Does being more social make your brain bigger?

BioTechniques News
Georgia Bickerton

New findings from a project studying the behavior of rhesus macaques have found an interesting link between macaque brain size and their social life.  

A team of researchers from the University of Pennsylvania (PA, USA) and the Stem cell and Brain Research Institute (Lyon, France) have been studying a group of rhesus macaques living on an island off the coast of Puerto Rico for around 10 years. A recent study published from the project suggests that monkeys who have expansive social networks, like more grooming partners, have larger nodes in the brain that are responsible for social decision-making and empathy.

The human brain is complicated and understanding how external factors, such as socializing, can influence how it develops will lead to a deeper understanding of these complexities. However, studying the effect of behavior on brain development is not as simple as you’d hope.

Previous literature suggests that the size of some regions of the brain is loosely tied to social behaviors. However, as Michael Platt (University of Pennsylvania), co-author of this study, explains, “it’s hard to get granular data on human social interactions because we can’t follow people around all day long.”

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Researchers had been studying the same group of chimpanzees for 7 years. However, it wasn’t until 2019 that a volunteer noticed a never-before-seen behavior.

The island of Cayo Santiago (Puerto Rico) ­– known as monkey island – is home to a free-ranging population of rhesus macaques that were placed on the island in 1938 for researchers to study the natural behavior of monkeys in a controlled setting. In this study, the researchers monitored the monkey behavior in one social group of 68 monkeys.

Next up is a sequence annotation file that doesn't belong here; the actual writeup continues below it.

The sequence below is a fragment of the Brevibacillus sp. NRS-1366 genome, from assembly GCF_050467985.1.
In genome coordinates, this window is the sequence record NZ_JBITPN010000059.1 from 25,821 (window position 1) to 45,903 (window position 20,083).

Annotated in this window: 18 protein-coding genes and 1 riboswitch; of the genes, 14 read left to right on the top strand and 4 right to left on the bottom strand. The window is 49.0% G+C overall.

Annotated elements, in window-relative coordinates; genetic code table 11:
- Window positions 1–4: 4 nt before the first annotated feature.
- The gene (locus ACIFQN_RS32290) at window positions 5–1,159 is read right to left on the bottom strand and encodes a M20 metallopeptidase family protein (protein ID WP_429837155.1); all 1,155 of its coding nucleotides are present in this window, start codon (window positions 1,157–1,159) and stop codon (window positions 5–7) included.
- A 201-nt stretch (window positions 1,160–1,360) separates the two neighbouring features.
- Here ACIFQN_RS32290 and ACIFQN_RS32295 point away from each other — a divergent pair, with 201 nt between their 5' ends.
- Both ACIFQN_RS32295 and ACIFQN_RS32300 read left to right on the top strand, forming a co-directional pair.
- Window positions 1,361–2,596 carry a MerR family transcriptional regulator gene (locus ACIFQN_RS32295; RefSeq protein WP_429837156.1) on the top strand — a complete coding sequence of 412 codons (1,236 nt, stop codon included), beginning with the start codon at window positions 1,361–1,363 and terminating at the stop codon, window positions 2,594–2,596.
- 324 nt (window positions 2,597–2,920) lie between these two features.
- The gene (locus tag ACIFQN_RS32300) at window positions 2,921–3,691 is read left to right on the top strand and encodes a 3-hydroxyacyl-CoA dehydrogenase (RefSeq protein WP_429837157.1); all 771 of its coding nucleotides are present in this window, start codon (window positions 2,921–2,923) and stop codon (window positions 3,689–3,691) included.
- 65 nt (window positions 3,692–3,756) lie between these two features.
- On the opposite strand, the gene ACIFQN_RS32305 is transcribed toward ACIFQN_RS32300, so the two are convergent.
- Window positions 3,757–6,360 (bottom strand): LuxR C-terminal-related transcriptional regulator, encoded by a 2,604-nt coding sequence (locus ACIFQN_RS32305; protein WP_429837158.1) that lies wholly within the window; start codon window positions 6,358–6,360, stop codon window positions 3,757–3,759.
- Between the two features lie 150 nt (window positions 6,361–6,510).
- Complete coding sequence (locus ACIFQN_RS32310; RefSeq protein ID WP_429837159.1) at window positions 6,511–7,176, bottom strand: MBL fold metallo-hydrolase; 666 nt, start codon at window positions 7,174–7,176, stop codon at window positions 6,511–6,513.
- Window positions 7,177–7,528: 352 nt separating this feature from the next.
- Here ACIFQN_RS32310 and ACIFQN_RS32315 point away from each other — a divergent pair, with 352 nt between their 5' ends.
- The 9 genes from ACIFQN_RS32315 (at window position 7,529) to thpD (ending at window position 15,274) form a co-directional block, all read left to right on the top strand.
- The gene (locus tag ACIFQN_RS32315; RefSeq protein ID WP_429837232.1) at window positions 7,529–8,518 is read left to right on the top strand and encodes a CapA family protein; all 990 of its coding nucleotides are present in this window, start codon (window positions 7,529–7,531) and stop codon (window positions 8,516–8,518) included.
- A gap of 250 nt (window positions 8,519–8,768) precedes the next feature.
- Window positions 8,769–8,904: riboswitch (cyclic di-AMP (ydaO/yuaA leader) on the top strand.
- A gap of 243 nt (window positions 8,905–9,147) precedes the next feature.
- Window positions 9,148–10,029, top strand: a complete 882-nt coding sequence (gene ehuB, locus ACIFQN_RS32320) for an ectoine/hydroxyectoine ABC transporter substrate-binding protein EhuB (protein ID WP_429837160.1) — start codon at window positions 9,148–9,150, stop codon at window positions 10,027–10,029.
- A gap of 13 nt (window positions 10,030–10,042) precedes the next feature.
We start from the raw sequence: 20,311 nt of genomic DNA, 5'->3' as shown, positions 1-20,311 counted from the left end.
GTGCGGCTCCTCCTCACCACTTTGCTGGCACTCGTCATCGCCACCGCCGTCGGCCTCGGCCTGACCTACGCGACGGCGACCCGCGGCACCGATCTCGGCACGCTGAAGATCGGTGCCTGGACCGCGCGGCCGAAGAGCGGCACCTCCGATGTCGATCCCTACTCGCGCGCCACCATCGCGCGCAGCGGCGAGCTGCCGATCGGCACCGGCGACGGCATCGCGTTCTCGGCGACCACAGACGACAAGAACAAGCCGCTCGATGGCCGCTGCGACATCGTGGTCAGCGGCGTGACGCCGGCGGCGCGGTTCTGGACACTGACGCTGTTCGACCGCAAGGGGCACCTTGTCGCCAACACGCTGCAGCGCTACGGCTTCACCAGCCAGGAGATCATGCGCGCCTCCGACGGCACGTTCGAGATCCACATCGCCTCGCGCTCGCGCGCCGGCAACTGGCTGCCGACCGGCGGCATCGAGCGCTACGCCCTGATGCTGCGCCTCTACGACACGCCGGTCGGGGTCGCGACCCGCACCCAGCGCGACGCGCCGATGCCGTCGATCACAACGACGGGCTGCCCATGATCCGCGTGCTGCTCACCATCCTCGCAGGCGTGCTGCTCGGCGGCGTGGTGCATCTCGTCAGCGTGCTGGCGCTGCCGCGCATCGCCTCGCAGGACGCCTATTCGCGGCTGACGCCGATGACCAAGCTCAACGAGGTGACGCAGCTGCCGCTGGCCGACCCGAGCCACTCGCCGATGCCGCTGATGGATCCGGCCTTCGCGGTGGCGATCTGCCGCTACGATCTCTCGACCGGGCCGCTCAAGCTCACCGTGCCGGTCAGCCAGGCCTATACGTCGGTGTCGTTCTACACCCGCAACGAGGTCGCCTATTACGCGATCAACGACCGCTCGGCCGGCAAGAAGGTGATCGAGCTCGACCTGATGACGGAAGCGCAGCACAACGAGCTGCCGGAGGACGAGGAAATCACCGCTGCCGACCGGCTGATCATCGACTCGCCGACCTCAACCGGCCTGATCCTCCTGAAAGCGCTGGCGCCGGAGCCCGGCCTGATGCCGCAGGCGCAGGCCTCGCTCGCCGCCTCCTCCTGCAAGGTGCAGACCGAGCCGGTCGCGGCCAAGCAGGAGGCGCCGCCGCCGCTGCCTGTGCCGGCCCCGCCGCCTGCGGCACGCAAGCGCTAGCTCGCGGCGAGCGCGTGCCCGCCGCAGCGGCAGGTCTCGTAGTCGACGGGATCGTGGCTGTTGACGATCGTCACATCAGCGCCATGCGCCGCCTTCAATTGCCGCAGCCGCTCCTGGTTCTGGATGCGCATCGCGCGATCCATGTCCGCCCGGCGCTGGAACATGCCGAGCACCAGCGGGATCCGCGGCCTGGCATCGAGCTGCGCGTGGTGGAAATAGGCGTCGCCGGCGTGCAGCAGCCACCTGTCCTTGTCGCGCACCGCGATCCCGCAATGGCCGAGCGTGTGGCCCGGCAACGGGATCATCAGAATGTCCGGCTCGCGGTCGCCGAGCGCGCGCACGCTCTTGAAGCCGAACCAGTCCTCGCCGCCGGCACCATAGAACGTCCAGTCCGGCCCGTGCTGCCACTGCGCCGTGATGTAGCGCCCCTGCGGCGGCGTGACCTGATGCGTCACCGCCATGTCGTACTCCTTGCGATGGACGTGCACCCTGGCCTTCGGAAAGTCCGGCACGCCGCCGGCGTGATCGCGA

Monkeys are social animals; however, some have more relationships than others, like humans. In this study, researchers wanted to compare the ‘popular’ monkeys with less social ones to investigate a link to the size of two key areas in the brain, the mid-superior temporal sulcus and ventral-dysgranular insula, which both have a part in social decision making and empathy.

The study closely monitored the group of monkeys and examined them for: their number of grooming partners, physical distance from other monkeys, connectedness to the popular monkeys in the network, and their ability to bridge between disconnected parts of the social network. Following the observation period, the team collected brain scans of all monkeys in the group, including infants.

The brain scans were particularly interesting as the infants had similar-sized nodes, whereas the team found a link between the monkeys classified as more social or ’popular’ and the size of the mid-superior temporal sulcus and ventral-dysgrandular insula, suggesting a link between social behavior and brain development.

Finding that the young macaques didn’t have these differences in brain structure was an unexpected finding. Jérôme Sallet (Stem cell and Brain Research Institute), who leads the research group, explains: “If we had seen the same correlation [in infants and adults], it could mean that if you are born from a very popular mother, then somehow you have a brain that predisposes you to become more popular later in life. Instead, what I think it suggests, is that the modulation we observe is strongly driven by our social environments, maybe more than by our innate predisposition.”

The study is based on observational science and, therefore, only provides a baseline to understand this correlation. However, it does shed some light on the proposed link between external relationships and brain development and has possible implications on human behavior, such as understanding neurodevelopmental disorders like autism.

For now, researchers will continue to study the behavior of these monkeys away from the influence of humans. As Platt says: “This is not some lab phenomenon. This is real life, the real world.”

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